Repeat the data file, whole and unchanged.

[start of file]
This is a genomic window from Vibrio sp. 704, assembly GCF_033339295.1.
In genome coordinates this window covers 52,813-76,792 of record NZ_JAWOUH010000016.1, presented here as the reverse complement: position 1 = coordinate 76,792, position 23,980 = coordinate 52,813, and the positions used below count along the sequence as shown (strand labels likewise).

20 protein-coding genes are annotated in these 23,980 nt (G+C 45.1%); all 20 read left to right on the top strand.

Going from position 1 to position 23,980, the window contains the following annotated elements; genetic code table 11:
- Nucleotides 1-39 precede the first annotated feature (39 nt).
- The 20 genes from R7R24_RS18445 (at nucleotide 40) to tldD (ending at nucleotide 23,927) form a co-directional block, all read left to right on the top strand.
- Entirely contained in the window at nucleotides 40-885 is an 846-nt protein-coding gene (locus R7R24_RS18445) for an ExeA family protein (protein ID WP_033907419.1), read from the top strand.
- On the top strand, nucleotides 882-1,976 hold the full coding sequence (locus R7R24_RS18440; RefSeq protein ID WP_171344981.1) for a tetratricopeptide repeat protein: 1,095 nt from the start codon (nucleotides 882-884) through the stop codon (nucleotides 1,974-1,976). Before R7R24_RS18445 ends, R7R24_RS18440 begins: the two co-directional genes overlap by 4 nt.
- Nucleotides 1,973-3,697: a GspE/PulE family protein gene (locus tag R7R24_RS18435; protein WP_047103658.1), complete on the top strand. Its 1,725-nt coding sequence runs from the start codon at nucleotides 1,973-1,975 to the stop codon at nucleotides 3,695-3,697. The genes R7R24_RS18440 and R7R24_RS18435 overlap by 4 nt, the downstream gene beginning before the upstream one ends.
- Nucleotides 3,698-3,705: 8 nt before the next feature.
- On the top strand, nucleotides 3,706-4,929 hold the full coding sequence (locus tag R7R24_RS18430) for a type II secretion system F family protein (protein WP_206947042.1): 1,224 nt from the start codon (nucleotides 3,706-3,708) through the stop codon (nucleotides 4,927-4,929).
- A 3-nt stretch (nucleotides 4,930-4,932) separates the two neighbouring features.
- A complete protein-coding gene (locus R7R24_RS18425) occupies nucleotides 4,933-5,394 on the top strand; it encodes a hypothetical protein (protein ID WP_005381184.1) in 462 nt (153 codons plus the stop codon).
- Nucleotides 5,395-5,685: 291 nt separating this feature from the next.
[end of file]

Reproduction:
This is a genomic window from Vibrio sp. 704, assembly GCF_033339295.1.
In genome coordinates this window covers 52,813-76,792 of record NZ_JAWOUH010000016.1, presented here as the reverse complement: position 1 = coordinate 76,792, position 23,980 = coordinate 52,813, and the positions used below count along the sequence as shown (strand labels likewise).

20 protein-coding genes are annotated in these 23,980 nt (G+C 45.1%); all 20 read left to right on the top strand.

Going from position 1 to position 23,980, the window contains the following annotated elements; genetic code table 11:
- Nucleotides 1-39 precede the first annotated feature (39 nt).
- The 20 genes from R7R24_RS18445 (at nucleotide 40) to tldD (ending at nucleotide 23,927) form a co-directional block, all read left to right on the top strand.
- Entirely contained in the window at nucleotides 40-885 is an 846-nt protein-coding gene (locus R7R24_RS18445) for an ExeA family protein (protein ID WP_033907419.1), read from the top strand.
- On the top strand, nucleotides 882-1,976 hold the full coding sequence (locus R7R24_RS18440; RefSeq protein ID WP_171344981.1) for a tetratricopeptide repeat protein: 1,095 nt from the start codon (nucleotides 882-884) through the stop codon (nucleotides 1,974-1,976). Before R7R24_RS18445 ends, R7R24_RS18440 begins: the two co-directional genes overlap by 4 nt.
- Nucleotides 1,973-3,697: a GspE/PulE family protein gene (locus tag R7R24_RS18435; protein WP_047103658.1), complete on the top strand. Its 1,725-nt coding sequence runs from the start codon at nucleotides 1,973-1,975 to the stop codon at nucleotides 3,695-3,697. The genes R7R24_RS18440 and R7R24_RS18435 overlap by 4 nt, the downstream gene beginning before the upstream one ends.
- Nucleotides 3,698-3,705: 8 nt before the next feature.
- On the top strand, nucleotides 3,706-4,929 hold the full coding sequence (locus tag R7R24_RS18430) for a type II secretion system F family protein (protein WP_206947042.1): 1,224 nt from the start codon (nucleotides 3,706-3,708) through the stop codon (nucleotides 4,927-4,929).
- A 3-nt stretch (nucleotides 4,930-4,932) separates the two neighbouring features.
- A complete protein-coding gene (locus R7R24_RS18425) occupies nucleotides 4,933-5,394 on the top strand; it encodes a hypothetical protein (protein ID WP_005381184.1) in 462 nt (153 codons plus the stop codon).
- Nucleotides 5,395-5,685: 291 nt separating this feature from the next.